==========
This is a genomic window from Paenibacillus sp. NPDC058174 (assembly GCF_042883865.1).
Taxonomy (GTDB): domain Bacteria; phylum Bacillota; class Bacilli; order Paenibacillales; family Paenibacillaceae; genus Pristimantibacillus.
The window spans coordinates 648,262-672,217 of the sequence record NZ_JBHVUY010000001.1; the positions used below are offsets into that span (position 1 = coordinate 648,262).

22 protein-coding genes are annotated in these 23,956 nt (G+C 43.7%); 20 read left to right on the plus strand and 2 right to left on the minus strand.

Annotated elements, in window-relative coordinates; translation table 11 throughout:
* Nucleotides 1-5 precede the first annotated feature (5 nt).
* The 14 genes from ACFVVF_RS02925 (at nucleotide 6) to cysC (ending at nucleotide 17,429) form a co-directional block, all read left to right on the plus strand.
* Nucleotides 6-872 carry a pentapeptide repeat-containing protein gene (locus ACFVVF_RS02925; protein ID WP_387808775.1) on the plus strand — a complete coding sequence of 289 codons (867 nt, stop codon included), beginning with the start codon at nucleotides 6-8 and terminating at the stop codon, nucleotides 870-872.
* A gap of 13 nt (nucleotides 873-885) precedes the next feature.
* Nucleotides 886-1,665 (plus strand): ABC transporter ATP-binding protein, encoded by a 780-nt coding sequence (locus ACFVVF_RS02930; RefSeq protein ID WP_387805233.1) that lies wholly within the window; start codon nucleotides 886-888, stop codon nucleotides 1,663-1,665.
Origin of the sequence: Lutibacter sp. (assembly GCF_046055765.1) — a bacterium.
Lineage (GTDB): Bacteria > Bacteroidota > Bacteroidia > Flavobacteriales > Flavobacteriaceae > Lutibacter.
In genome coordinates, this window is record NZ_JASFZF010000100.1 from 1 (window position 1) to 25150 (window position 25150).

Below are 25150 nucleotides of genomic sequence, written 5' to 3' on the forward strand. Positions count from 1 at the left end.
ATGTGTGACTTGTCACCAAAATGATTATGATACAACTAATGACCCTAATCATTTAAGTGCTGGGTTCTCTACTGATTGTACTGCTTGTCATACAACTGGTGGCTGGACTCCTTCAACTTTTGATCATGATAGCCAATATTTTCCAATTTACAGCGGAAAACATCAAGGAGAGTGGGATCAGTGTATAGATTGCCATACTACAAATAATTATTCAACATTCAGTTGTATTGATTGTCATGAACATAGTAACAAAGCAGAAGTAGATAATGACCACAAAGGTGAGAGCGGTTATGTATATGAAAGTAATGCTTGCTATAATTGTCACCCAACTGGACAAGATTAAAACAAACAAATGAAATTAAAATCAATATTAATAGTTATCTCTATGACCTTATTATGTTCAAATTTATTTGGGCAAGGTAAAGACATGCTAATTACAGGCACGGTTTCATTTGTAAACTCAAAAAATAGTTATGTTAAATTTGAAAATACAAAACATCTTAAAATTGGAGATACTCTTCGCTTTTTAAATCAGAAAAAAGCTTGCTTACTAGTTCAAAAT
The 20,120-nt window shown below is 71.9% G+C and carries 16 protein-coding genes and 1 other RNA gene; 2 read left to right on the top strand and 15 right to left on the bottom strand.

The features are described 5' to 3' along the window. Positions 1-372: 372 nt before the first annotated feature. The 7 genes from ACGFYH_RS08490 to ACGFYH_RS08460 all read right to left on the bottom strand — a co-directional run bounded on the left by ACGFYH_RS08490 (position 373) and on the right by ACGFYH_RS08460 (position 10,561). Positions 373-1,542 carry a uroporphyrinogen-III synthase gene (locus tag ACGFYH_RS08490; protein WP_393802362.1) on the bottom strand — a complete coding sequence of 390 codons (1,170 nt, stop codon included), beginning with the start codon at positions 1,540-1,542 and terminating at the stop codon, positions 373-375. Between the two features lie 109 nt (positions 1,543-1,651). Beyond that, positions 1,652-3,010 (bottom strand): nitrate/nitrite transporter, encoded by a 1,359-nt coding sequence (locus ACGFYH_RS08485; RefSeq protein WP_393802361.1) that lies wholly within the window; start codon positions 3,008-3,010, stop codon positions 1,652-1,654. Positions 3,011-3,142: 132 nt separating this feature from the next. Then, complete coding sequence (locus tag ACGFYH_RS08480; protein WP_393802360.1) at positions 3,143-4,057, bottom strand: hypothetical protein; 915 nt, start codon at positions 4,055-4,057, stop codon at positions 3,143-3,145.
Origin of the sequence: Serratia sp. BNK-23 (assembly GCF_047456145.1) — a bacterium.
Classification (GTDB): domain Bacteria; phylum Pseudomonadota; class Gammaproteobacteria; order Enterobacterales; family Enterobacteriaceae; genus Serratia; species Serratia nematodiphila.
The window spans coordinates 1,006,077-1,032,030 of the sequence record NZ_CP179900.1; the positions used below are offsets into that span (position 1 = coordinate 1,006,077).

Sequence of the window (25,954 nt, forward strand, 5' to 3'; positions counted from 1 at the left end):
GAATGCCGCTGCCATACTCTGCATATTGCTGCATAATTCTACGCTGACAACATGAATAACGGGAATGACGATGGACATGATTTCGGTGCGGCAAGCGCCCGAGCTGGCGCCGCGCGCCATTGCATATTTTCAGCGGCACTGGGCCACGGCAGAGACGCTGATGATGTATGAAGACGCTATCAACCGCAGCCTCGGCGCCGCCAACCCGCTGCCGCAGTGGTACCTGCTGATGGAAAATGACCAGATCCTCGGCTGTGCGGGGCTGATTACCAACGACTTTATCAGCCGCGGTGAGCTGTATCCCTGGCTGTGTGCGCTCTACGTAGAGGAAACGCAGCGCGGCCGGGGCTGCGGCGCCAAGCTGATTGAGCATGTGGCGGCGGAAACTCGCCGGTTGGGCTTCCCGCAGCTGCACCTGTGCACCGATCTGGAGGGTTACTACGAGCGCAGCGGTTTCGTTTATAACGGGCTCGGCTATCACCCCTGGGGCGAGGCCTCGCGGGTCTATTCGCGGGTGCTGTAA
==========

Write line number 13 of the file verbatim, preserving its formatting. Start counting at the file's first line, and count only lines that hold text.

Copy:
In genome coordinates, this window is record NZ_JASFZF010000100.1 from 1 (window position 1) to 25150 (window position 25150).